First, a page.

When does adapting become harmful?
Here at True Balance Karate in Downers Grove, Illinois, we have a character development program called True Character.
I’m Master H, Owner and Head Instructor here at the studio. I have two master’s degrees in education, and we’ve designed our curriculum to meet the needs of everyone that walks through our doors.
Our youngest student is three and our oldest is 83. As we are talking about adaptability this month, we make sure that how we talk about it with the younger kids and how we talk about it with the older kids is actually adapted.
Adapting helps achieve goals
In January, we talked about goal setting and creating a smart goal — and what we need to do to achieve that goal.
In February, we talked about discipline and what it took to meet that goal, our wants, and our won’ts — what won’t we do so that we don’t get in our own way?
And now we’re talking about adaptability because as we are attempting to achieve those goals.
As we are positively working towards those goals, we are going to have to adapt. We are going to have to make changes.
Sometimes adapting can become harmful
What I want to talk about today is: what happens when adapting becomes harmful?
How does that look? What happens at that moment in time?
It could look like stubbornness. Are you so stubborn that you won’t bend to anyone else’s ideas? Have you created a goal and then you’ve gotten advice, but you think you know better so you’re not going to take their advice — even though they may be an expert in their field?
When we give up our own values — or our own set of what we find important — that’s when adapting becomes harmful.
For example, it can be when we find ourselves lying or stealing because we’ve bowed to peer pressure. In this case, we’ve adapted so that our friends like us but now we are doing things that are harmful for us.
Know what you stand for
We want to make sure that as we are working on our willingness to change, as we make changes, those changes are positive ones. We want to make sure those changes are going to have a good impact in our lives.
Alexander Hamilton said, “If you don’t stand for something, you’ll fall for anything.” As we adapt and talk with others, as we have that open mind where we’re willing to learn from others, we need to stand for something. And we need to know what that something is so that we don’t give into peer pressure and do something that could be harmful.
I’m thinking about the time that I was always saying, “Yes.” I had joined a PTA, and I was also active in our martial arts community. Plus, I was also active trying to run for the school board and I found myself saying, “Yes.”
I was adapting to many situations around me, saying “yes” to so many things around me thinking that I was having a positive impact on the multitude of things that I had agreed to.
Now that I’m here, I can look back and see that I may have had a positive impact there but I was having a negative impact on myself.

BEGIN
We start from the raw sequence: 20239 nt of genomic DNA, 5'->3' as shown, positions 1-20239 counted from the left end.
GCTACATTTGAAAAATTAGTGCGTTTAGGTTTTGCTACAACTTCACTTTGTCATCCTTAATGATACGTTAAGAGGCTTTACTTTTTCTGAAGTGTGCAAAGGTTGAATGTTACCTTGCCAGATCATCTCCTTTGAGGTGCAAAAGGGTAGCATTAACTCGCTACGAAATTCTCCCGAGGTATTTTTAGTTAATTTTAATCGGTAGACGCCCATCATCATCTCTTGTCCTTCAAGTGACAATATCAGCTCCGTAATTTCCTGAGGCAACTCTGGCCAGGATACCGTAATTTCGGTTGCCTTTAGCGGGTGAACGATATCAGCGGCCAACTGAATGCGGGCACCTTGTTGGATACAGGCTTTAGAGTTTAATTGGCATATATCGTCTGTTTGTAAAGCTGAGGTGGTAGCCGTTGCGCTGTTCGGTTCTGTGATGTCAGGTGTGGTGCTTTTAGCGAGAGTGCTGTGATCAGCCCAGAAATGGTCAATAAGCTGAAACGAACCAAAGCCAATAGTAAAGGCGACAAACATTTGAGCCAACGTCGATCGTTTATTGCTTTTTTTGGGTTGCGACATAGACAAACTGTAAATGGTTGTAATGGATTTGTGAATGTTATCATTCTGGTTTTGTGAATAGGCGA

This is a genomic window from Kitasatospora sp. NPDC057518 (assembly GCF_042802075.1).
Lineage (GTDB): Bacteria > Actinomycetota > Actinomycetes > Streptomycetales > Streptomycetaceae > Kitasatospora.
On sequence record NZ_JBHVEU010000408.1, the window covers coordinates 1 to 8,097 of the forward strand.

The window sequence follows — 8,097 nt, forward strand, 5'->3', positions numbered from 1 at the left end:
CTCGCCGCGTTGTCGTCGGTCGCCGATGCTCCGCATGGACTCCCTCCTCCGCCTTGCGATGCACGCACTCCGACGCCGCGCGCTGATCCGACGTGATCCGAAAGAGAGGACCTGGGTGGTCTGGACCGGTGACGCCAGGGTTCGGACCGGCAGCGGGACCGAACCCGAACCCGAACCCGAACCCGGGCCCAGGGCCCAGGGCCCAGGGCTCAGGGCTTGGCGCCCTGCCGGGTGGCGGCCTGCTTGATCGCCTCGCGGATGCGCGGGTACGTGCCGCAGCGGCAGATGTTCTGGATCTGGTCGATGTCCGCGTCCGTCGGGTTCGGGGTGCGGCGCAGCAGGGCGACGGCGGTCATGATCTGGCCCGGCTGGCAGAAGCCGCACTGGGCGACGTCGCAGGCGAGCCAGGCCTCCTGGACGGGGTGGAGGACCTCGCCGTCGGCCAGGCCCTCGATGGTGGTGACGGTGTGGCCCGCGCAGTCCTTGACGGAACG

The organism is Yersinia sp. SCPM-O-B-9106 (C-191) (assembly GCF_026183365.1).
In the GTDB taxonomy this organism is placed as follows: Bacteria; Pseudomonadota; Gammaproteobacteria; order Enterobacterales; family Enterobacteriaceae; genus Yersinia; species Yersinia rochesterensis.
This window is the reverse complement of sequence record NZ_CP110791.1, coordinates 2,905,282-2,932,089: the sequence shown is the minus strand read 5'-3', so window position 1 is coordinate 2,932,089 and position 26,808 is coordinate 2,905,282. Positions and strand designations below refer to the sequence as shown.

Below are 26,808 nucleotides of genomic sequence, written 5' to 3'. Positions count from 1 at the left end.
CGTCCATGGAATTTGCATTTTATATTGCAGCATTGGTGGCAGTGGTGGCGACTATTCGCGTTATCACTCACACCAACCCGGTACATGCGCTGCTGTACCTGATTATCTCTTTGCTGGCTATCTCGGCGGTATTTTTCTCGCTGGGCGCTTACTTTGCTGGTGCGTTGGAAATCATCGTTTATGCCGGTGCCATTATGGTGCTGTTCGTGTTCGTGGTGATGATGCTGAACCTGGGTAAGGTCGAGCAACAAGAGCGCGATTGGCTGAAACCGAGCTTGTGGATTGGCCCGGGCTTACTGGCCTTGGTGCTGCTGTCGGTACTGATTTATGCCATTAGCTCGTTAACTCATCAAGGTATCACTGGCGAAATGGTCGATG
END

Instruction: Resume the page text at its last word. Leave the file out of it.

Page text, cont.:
I was tired. I was stressed. I was becoming disorganized. I was losing focus. I felt like I was everywhere and nowhere at the same time.
Stay true to your values
As we work on our adaptability, as we are working on our willingness to change.
Your goal may be to work on your willingness to change how you view the world. Or perhaps your goal is to work on your willingness to get stronger, to work on your martial arts technique, or to get straight As at school.
Whatever it may be, as you’re putting in the effort and as you’re seeing the plateaus and working to move past them with your own adaptability, you need to make sure that you are staying true to your values, your morals, your ideas, and the things that make you who you are. This way you can continue on a positive path and not a harmful path.
If that means having more conversations with the people that care about you, then that’s what we do. Because at the end of the day, we want to continue to foster those relationships that help all of us grow.
Don’t harm your relationships
In last week’s video, we talked about how we can learn from anyone.
Our black belts learn from our white belts when they listen to how the white belts explain something to them. And our white belts explain things to our black belts and then they get to understand how the black belts are teaching it to them.
I personally, having been a classroom teacher for 15 years, know that I can with an open mind learn from anyone. I didn’t say I liked everything that they shared, but I can take a nugget from everyone and learn one small tidbit about something from those around me.
As we move through adaptability, we need to remember that while we’re learning we can’t get so stuck in our ways.
We don’t want to be so stubborn, so unwilling to bend, that it becomes harmful to our relationships. When you are no longer the person that apologizes, now you are harming your relationship.
When you bow to peer pressure, you might find that some of your other friends walk away because they don’t recognize you anymore.
So as you adapt, make sure that you are staying true to those values, those morals, those ideals that you hold true that make you who you are, as well as working towards making yourself a better person.
Thanks, and we’ll see you on the mat.
True Balance Karate was founded in 2012 by Master Sue and Paul Helsdon.
We offer kids karate lessons for pre-school children ages 3-6 and elementary age kids ages 7 and up. These lessons are designed to develop the critical building blocks kids need — specialized for their age group — for school excellence and later success in life.
Our adult martial arts training is a complete adult fitness and conditioning program for adults who want to lose weight, get (and stay) in shape, or learn self-defense in a supportive environment.
Instructors can answer questions or be contacted 24 hours of the day, 7 days a week at 630-663-2000. You can also contact us here.